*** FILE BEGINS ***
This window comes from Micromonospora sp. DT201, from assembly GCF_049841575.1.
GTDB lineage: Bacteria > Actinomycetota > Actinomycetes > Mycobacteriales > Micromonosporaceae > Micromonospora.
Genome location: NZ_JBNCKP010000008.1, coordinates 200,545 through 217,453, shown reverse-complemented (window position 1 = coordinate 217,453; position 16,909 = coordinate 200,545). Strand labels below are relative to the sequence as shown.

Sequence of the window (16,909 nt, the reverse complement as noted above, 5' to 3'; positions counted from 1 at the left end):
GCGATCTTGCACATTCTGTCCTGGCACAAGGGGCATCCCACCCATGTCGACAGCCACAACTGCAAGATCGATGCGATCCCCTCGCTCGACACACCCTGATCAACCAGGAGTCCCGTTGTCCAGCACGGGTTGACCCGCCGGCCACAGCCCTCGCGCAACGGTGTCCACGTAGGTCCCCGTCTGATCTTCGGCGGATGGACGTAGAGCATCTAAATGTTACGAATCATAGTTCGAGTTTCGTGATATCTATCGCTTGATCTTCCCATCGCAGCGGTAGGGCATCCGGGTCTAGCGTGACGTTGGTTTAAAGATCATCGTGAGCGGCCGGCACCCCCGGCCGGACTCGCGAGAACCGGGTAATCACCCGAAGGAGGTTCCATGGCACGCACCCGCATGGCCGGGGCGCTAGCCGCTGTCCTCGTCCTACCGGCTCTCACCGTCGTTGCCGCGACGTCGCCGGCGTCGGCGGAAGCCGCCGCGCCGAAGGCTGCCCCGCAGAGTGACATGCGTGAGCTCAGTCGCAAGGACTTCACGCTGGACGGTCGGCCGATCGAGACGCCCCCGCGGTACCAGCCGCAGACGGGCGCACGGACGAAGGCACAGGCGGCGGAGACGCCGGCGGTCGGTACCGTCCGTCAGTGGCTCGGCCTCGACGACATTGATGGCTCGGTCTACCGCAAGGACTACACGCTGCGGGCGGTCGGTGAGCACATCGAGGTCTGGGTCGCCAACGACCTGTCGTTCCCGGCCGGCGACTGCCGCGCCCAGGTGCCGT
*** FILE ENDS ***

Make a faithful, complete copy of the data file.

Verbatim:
This window comes from Micromonospora sp. DT201, from assembly GCF_049841575.1.
GTDB lineage: Bacteria > Actinomycetota > Actinomycetes > Mycobacteriales > Micromonosporaceae > Micromonospora.
Genome location: NZ_JBNCKP010000008.1, coordinates 200,545 through 217,453, shown reverse-complemented (window position 1 = coordinate 217,453; position 16,909 = coordinate 200,545). Strand labels below are relative to the sequence as shown.

Sequence of the window (16,909 nt, the reverse complement as noted above, 5' to 3'; positions counted from 1 at the left end):
GCGATCTTGCACATTCTGTCCTGGCACAAGGGGCATCCCACCCATGTCGACAGCCACAACTGCAAGATCGATGCGATCCCCTCGCTCGACACACCCTGATCAACCAGGAGTCCCGTTGTCCAGCACGGGTTGACCCGCCGGCCACAGCCCTCGCGCAACGGTGTCCACGTAGGTCCCCGTCTGATCTTCGGCGGATGGACGTAGAGCATCTAAATGTTACGAATCATAGTTCGAGTTTCGTGATATCTATCGCTTGATCTTCCCATCGCAGCGGTAGGGCATCCGGGTCTAGCGTGACGTTGGTTTAAAGATCATCGTGAGCGGCCGGCACCCCCGGCCGGACTCGCGAGAACCGGGTAATCACCCGAAGGAGGTTCCATGGCACGCACCCGCATGGCCGGGGCGCTAGCCGCTGTCCTCGTCCTACCGGCTCTCACCGTCGTTGCCGCGACGTCGCCGGCGTCGGCGGAAGCCGCCGCGCCGAAGGCTGCCCCGCAGAGTGACATGCGTGAGCTCAGTCGCAAGGACTTCACGCTGGACGGTCGGCCGATCGAGACGCCCCCGCGGTACCAGCCGCAGACGGGCGCACGGACGAAGGCACAGGCGGCGGAGACGCCGGCGGTCGGTACCGTCCGTCAGTGGCTCGGCCTCGACGACATTGATGGCTCGGTCTACCGCAAGGACTACACGCTGCGGGCGGTCGGTGAGCACATCGAGGTCTGGGTCGCCAACGACCTGTCGTTCCCGGCCGGCGACTGCCGCGCCCAGGTGCCGT